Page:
12. RETURN TO INDIA
On my relief from war-duty,
I felt that my work was no longer in South Africa but in India. Not that
there was nothing to be done in South Africa, but I was afraid that my
main business might become merely money-making.
Friends at home were also pressing
me to return, and I felt that I should [=would] be of more service in India.
And for the work in South Africa, there were of course Messrs Khan and
Mansukhlal Naazar. So I requested my co-workers to relieve me. After very
great difficulty my request was conditionally accepted, the condition being
that I should be ready to go back to South Africa, if within a year the
community should need me. I thought it was a difficult condition, but the
love that bound me to the community made me accept it.
'The Lord has bound me
sang Mirabai. And for me, too, the cotton-thread of
love that bound me to the community was too strong to break. The voice
of the people is the voice of God, and here the voice of friends was too
real to be rejected. I accepted the condition and got their permission
With the cotton-thread of love,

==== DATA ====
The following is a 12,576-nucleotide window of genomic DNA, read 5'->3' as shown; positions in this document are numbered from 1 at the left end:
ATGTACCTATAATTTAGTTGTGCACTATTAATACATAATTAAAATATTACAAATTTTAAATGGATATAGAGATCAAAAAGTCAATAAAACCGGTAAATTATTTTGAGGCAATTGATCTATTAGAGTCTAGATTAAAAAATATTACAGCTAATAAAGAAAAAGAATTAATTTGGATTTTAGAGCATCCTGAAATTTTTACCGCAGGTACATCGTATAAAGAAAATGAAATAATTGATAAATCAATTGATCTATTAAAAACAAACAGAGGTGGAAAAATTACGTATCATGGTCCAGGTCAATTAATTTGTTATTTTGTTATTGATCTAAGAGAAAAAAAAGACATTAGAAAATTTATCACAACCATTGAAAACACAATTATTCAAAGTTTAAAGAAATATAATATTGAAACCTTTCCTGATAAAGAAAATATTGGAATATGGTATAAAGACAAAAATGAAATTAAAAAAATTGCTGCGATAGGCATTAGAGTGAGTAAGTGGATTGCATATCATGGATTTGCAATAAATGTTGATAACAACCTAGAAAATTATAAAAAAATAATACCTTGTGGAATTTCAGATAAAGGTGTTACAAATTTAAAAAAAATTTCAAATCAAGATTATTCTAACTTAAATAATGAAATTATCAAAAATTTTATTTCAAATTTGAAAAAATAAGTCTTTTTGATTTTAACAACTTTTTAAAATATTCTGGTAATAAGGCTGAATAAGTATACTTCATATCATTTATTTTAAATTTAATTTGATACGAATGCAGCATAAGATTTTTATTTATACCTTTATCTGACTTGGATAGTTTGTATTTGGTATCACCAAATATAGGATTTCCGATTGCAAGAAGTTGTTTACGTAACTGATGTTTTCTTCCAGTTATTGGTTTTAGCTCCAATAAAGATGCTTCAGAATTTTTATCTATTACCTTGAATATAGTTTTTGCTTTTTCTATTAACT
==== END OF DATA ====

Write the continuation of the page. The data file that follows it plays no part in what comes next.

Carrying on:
I am His bondslave,'
At this time I was intimately
connected only with Natal. The Natal Indians bathed me with the nectar
of love. Farewell meetings were arranged at every place, and costly gifts
were presented to me.
Gifts had been bestowed on me
before when I returned to India in 1899, but this time the farewell was
overwhelming. The gifts of course included things in gold and silver, but
there were articles of costly diamond as well.
What right had I to accept all
these gifts? Accepting them, how could I persuade myself that I was serving
the community without remuneration? All the gifts, excepting a few from
my clients, were purely for my service to the community, and I could make
no difference between my clients and co-workers; for the clients also helped
me in my public work.
One of the gifts was a gold
necklace worth fifty guineas, meant for my wife. But even that gift was
given because of my public work, and so it could not be separated from
The evening I was presented
with the bulk of these things, I had a sleepless night. I walked up and
down my room deeply agitated, but could find no solution. It was difficult
for me to forego gifts worth hundreds, it was more difficult to keep them.
And even if I could keep them,
what about my children? What about my wife? They were being trained to
a life of service, and to an understanding that service was its own reward.
I had no costly ornaments in
the house. We had been fast simplifying our life. How then could we afford
to have gold watches? How could we afford to wear gold chains and diamond
rings? Even then I was exhorting people to conquer the infatuation for
jewellery. What was I now to do with the jewellery that had come upon me?
I decided that I could not keep
these things. I drafted a letter, creating a trust of them in favour of
the community and appointing Parsi Rustomji and others trustees. In the